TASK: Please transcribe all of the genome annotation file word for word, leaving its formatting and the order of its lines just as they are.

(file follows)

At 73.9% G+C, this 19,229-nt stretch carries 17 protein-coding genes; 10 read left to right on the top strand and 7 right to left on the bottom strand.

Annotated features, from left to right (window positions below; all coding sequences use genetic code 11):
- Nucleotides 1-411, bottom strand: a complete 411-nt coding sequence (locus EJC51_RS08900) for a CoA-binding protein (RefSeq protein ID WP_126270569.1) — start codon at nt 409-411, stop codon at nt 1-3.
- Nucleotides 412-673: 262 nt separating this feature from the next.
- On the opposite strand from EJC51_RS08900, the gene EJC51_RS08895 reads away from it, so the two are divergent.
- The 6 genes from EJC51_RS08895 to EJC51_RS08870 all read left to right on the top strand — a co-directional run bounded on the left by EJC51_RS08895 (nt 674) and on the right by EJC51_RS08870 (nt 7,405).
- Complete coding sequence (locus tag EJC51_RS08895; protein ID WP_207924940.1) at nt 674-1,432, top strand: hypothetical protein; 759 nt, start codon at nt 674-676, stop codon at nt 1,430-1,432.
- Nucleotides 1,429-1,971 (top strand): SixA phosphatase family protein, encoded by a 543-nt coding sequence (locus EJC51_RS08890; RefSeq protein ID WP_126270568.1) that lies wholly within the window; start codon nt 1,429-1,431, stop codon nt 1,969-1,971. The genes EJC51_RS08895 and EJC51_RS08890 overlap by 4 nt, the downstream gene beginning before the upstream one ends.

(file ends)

At 73.9% G+C, this 19,229-nt stretch carries 17 protein-coding genes; 10 read left to right on the top strand and 7 right to left on the bottom strand.

Annotated features, from left to right (window positions below; all coding sequences use genetic code 11):
- Nucleotides 1-411, bottom strand: a complete 411-nt coding sequence (locus EJC51_RS08900) for a CoA-binding protein (RefSeq protein ID WP_126270569.1) — start codon at nt 409-411, stop codon at nt 1-3.
- Nucleotides 412-673: 262 nt separating this feature from the next.
- On the opposite strand from EJC51_RS08900, the gene EJC51_RS08895 reads away from it, so the two are divergent.
- The 6 genes from EJC51_RS08895 to EJC51_RS08870 all read left to right on the top strand — a co-directional run bounded on the left by EJC51_RS08895 (nt 674) and on the right by EJC51_RS08870 (nt 7,405).
- Complete coding sequence (locus tag EJC51_RS08895; protein ID WP_207924940.1) at nt 674-1,432, top strand: hypothetical protein; 759 nt, start codon at nt 674-676, stop codon at nt 1,430-1,432.
- Nucleotides 1,429-1,971 (top strand): SixA phosphatase family protein, encoded by a 543-nt coding sequence (locus EJC51_RS08890; RefSeq protein ID WP_126270568.1) that lies wholly within the window; start codon nt 1,429-1,431, stop codon nt 1,969-1,971. The genes EJC51_RS08895 and EJC51_RS08890 overlap by 4 nt, the downstream gene beginning before the upstream one ends.